In the first part of this story I mentioned the long tradition of wheat and bread production in Puebla, Mexico. This time we’ll learn about how this bakery came to be, and a little taste of the bun production which takes place during the first shift.
A bakery’s biography. Nearly twelve years ago an urban renovation project took place in the barrio of San Francisco in the historical centre of Puebla. That meant that many old and decayed properties were torn down and replaced by new ones, to create a series of businesses and a shopping centre around a park that used to be an artificial lake in the late 19th century. The house where the Vélez bakery was located was demolished too but the business was relocated next to an impressively large Franciscan church and monastery, and the bakery “El hornito de pan de San Francisco” (“San Francisco’s little bread oven”) was reborn.
Master Baker and owner Don Roberto Vélez along with his brothers Jorge, Francisco Javier and Angel, rapidly built a famous and successful business selling pastries and only one type of savoury buns called “torta de agua” –water bun- which has a slightly acidic taste, a firm and moist crumb and a crisp, golden crust. The magic begins. A bakery has to operate like a clockwork machine. The first ship begins at 3 am. The bun production is the longest and most time-consuming process. It all starts the previous night when 5 sacks of flour of 44 kilos each are placed in the “artesa” (bread trough) a wooden rectangular container. The rest of the dry ingredients are added too: salt, malt, yeast and vegetable shortening (lard is no longer used). Water is added to the artesa and the mixing process starts. At the old bakery, Mr. Roberto tells me, the dough would have been kneaded by hand, just like in the colonial times. But now they combine hand work and the use of industrial mixers. Still, it takes up to three hours of continuous kneading plus 4 to 5 hours of proving. Then the buns are baked in batches for approximately 15 minutes per batch, over the course of approximately 4 hours. By 1 pm the oven has been working non-stop for more than 7 hours, a tangy smell floats in the air, mixed with the intoxicating fragrance of freshly baked bread. The bakery is busy and full of people. The last batch of savoury buns is being prepared, this means, portioning the dough into small round pieces of 70-80gr each. Shaping them with a long incision in the middle and placing them in rows of four on a 30 x 255 cm long and flat piece of wood or “peel”. The batch is set aside to prove. Then in under 40 minutes over a hundred buns are baked in the brick oven, quite similar from those used in Colonial times in Mexico, with the exception that they aren’t fired with wood- and coal but with natural gas.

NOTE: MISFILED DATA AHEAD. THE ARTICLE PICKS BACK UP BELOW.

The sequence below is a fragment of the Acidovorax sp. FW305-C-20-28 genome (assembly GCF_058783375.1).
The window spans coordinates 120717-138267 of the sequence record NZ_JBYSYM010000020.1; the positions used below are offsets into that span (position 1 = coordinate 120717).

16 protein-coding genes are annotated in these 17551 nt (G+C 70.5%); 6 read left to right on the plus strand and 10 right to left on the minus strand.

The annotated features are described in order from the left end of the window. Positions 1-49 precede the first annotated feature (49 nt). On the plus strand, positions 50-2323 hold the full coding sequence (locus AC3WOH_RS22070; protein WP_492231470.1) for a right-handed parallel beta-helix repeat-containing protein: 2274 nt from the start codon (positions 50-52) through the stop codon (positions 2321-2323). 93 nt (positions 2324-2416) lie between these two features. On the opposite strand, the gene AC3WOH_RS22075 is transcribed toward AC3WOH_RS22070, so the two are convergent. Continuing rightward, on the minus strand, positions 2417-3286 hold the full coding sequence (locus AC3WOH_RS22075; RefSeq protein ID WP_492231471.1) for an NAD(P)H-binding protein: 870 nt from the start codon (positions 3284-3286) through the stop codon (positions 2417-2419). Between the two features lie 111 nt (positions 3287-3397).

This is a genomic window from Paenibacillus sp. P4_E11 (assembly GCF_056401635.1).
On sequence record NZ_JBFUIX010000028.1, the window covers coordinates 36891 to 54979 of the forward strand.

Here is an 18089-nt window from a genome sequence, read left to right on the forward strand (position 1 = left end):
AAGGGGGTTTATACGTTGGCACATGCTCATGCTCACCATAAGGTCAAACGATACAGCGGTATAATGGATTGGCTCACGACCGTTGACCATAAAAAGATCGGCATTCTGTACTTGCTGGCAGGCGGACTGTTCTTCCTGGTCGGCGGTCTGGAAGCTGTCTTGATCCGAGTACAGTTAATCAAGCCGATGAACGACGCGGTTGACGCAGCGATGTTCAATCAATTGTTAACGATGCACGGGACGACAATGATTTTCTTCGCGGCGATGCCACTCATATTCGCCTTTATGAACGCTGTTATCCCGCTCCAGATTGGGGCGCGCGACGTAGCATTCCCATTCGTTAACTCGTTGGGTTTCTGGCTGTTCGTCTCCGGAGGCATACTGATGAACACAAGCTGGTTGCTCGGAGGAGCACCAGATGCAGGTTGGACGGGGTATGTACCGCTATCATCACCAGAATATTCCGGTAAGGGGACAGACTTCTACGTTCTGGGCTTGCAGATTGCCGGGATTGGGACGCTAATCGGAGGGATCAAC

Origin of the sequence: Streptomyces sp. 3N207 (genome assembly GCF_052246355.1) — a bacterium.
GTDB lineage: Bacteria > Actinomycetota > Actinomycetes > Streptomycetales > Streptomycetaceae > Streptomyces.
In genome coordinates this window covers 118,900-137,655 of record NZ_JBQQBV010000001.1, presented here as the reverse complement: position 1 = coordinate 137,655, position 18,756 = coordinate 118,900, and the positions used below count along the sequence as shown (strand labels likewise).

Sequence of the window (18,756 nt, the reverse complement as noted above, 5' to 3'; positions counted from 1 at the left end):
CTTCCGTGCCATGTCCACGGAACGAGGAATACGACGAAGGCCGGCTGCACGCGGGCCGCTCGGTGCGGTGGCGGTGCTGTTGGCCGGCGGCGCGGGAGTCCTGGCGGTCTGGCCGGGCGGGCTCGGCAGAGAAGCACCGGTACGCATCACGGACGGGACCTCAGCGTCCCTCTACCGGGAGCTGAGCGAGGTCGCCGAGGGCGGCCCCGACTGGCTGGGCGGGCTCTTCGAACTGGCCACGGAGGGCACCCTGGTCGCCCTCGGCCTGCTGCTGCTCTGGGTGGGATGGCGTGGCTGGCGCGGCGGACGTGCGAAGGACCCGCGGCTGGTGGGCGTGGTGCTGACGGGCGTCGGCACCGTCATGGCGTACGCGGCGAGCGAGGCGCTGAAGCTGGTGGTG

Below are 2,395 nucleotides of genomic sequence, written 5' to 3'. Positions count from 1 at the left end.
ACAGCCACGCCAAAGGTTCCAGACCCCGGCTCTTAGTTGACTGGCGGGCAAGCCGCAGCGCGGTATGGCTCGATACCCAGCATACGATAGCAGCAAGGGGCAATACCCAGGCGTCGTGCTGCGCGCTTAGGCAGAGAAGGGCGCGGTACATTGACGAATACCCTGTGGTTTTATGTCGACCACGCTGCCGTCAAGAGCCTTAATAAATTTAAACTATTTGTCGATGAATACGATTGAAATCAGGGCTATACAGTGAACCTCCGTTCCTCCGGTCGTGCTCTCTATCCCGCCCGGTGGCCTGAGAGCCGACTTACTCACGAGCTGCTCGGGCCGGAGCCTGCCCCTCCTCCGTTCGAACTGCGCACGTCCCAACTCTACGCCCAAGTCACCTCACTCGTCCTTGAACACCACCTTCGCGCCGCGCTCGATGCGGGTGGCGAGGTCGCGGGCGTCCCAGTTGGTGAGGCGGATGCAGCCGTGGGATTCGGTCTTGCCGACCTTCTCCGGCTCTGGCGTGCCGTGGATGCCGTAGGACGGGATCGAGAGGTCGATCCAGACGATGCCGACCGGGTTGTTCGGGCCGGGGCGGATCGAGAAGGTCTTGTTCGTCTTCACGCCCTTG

Torta de agua has been a staple bread for poblano families for centurries. They are have the perfect shape and size to make sandwiches but they are also placed at the centre of the table at lunch time. The bakery has a daily production of 7,000 buns. And they also produce special batches of miniature versions for high end hotels and restaurants.
Next time: Pastries.